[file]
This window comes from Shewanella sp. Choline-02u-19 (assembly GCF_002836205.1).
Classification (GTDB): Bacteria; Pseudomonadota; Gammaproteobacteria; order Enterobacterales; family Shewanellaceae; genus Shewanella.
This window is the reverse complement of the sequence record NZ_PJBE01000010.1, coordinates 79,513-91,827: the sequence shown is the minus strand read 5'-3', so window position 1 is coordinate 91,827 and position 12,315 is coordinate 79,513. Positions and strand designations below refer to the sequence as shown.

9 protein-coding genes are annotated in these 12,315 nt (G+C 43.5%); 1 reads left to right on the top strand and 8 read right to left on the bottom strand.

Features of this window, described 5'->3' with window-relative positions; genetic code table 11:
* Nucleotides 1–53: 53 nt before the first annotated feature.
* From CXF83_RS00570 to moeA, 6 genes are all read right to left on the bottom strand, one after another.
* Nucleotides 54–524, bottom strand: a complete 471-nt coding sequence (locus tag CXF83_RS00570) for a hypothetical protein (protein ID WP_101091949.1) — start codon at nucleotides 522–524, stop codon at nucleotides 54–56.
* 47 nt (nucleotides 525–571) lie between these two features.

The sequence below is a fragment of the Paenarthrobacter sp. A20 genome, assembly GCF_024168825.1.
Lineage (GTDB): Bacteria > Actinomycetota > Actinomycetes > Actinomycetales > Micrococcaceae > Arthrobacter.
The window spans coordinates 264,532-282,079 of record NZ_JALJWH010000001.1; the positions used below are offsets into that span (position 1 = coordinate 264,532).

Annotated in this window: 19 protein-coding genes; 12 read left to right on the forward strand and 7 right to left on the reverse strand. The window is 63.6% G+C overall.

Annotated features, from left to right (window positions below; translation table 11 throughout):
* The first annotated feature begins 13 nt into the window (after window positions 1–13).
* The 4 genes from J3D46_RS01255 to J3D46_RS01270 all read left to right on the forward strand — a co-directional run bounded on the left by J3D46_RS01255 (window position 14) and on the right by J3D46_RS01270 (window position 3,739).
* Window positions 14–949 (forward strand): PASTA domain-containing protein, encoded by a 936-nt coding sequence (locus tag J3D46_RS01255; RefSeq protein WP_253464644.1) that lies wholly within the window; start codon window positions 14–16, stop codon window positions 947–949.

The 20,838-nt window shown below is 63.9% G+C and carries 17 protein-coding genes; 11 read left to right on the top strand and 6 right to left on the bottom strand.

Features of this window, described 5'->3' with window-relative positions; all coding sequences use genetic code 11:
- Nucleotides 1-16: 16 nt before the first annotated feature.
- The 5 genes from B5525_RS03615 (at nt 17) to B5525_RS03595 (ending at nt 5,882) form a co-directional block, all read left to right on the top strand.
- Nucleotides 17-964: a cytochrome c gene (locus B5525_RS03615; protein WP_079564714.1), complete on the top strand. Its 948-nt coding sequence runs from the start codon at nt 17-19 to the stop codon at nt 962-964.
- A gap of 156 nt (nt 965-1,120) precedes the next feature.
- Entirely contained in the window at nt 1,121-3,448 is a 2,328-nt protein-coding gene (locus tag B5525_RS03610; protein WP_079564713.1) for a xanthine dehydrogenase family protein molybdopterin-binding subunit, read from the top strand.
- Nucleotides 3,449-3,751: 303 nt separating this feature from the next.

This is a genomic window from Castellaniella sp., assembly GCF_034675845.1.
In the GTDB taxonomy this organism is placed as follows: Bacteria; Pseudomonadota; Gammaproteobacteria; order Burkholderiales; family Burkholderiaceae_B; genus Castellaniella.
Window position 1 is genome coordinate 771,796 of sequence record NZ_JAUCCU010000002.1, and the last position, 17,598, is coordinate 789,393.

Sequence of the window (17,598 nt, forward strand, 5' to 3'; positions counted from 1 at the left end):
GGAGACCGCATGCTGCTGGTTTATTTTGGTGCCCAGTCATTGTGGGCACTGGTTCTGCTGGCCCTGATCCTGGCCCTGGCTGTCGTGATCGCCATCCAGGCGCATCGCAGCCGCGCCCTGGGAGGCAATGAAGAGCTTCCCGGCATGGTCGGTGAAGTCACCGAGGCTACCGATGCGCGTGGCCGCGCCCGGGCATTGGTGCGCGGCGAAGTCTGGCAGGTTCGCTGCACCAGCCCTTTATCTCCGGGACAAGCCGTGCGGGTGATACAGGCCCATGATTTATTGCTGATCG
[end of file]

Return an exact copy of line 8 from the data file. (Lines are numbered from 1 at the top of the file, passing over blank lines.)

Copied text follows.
* Nucleotides 54–524, bottom strand: a complete 471-nt coding sequence (locus tag CXF83_RS00570) for a hypothetical protein (protein ID WP_101091949.1) — start codon at nucleotides 522–524, stop codon at nucleotides 54–56.